HR620—A "Solution" in Search of a Problem
One of my favorite assistive technology podcasts recently made me grit my teeth, again, over the passage of congressional bill H.R. 620. H.R. 620 is titled the "ADA Education and Reform Bill."
In episode 107 of the AT Banter podcast, co-hosts Ryan Fleury and Steve Barclay discussed H.R. 620, stating that it would seem reasonable for an individual to approach a business that most likely, inadvertently created a barrier to access and ask/suggest/cajole them into making the necessary changes. Both felt that giving business owners 60 days’ notice to respond, as H.R. 620 requires, and providing them some time for compliance was the "right" thing to do, rather than go after them first with a lawyer.
I agree. Businesses should be consulted first and offered reasonable time for compliance, and the ADA provided that when it became law in 1990—28 years ago!
The language of H.R. 620 seeks to remove much of the legal strength of the Americans with Disabilities Act by adding additional hurdles to the individuals seeking legal relief from barriers to public access. Its supporters point to what they claim is an increase in the number of "drive-by" lawsuits aimed at businesses not in compliance with the ADA. These lawsuits, they claim, are particularly burdensome to small businesses. Let's take a closer look.
Scope of H.R. 620 and the ADA Goes Far Beyond Vision Loss
The scope of H.R. 620 and the ADA covers a full range of disabilities, including such things as access to public areas. The ADA ensures, for example, that a public entrance is designed to facilitate access to all members of the community or that a website is usable by a computer user accessing it with a screen reader. After all, it is not the wheelchair that creates a barrier to accessing a building, but the stairs or an entryway that is too narrow or poorly designed for passage in a chair.
Likewise, the web is not by its nature an inaccessible platform. It was developed in 1989 as a text-based Internet protocol, which was not designed to be screen-reader-friendly at the time due to limits in technology. Over the years, however, we've added many layers and features to the web that have sometimes made it inaccessible to visually impaired users. In fact, most of these inaccessible features were added after the passage of the ADA in 1990! Luckily, we have also developed simple, widely adopted web accessibility standards that ensure all people with disabilities can perceive, understand, navigate, and interact with the web, and also contribute to it. The House-passed bill doesn't touch website accessibility or any other technology accessibility standards, but some proponents have urged that the Senate take up H.R. 620 and expand it to weaken these important protections for people with disabilities.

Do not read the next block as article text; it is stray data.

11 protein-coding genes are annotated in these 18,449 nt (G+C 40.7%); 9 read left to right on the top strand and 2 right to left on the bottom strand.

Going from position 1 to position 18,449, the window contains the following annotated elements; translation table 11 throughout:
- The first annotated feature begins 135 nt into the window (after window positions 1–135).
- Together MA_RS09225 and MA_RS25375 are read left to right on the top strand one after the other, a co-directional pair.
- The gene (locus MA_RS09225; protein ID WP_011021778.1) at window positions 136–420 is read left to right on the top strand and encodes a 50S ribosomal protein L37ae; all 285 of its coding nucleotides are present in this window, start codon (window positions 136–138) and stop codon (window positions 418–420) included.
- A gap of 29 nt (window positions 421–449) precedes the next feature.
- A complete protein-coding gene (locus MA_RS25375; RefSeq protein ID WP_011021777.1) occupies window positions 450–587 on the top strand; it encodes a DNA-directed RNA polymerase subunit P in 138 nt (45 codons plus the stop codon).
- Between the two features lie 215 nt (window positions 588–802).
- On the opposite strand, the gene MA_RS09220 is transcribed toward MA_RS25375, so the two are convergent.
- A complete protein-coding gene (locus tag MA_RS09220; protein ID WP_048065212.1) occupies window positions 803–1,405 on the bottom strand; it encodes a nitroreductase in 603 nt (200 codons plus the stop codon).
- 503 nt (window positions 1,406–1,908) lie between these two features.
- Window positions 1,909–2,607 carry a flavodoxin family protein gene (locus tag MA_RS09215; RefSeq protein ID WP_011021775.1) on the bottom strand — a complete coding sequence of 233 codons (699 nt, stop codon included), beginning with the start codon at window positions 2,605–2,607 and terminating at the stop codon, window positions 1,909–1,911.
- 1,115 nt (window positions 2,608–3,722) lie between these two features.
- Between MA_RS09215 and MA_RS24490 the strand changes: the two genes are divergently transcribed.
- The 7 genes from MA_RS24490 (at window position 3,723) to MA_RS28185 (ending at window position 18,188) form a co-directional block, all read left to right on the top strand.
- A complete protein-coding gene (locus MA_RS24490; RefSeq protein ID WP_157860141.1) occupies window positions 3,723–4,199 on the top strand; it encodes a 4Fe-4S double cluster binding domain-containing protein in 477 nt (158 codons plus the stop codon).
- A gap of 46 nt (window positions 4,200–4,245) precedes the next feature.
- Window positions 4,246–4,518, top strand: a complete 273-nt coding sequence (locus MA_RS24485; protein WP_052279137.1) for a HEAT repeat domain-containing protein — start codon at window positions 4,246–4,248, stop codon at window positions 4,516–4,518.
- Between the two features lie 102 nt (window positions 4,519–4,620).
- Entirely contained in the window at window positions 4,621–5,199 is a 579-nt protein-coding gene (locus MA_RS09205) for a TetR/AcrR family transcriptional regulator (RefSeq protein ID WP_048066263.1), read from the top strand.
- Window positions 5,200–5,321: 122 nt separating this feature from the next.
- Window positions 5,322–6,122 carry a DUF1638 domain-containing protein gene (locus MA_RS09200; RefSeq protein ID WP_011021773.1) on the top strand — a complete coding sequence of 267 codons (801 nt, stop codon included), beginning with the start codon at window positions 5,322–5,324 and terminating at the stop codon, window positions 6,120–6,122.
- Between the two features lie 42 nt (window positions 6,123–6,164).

ADA 28 Years Old
As of July 26, 2018, the ADA will have been on the books for over 10,200 days—28 years. The ADA is certainly not the only piece of legislation governing accessibility. In 1998, Congress amended the Rehabilitation Act of 1973 to require that federal agencies make their electronic and information technology accessible, and 48 years ago, Section 504 of the Rehabilitation Act of 1973 prohibited the discrimination of people with disabilities in any program receiving federal funding.
Again, none of these essential pieces of the fabric of disability civil rights are in the crosshairs of Congress, but House passage of H.R. 620 means that, apparently, we've got to continue to make the case for protecting all of these-hard-won rights.
I agreed with Fleury and Barclay that businesses, especially "Mom and Pop shops" that are so often trying to get by on a shoestring budget, deserve the courtesy of a conversation. They also certainly deserve time for compliance. But how long does it take to incorporate accessibility features, and comply with well-established standards?
Is 10,000 days enough time to incorporate accessibility into your public space? Isn’t 48 years a sufficient heads-up that discrimination based on disability is prohibited?
Is it possible that lack of compliance to these laws is one of the key contributors to the employment rate among job seekers with vision loss, which stubbornly hovers near 35 percent in an economy where the employment rate for the general population is closer to 70 percent? How many job seekers need to remain unemployed, for how much longer, so that businesses have ample opportunity to comply with laws, some of which were enacted nearly a half century ago?
Don't Eviscerate the ADA
I agree with Fleury and Barclay; the right thing is to make suggestions, educate, and offer time for compliance. That was done years ago. Creating additional hurdles for individuals seeking the access to public places they were granted by law decades ago and providing businesses additional time to comply with this law is nothing short of eviscerating the ADA.
Keep a wary eye on H.R. 620 and remind your state's senators how important the ADA is to our community without the unnecessary proposals outlined in H.R. 620!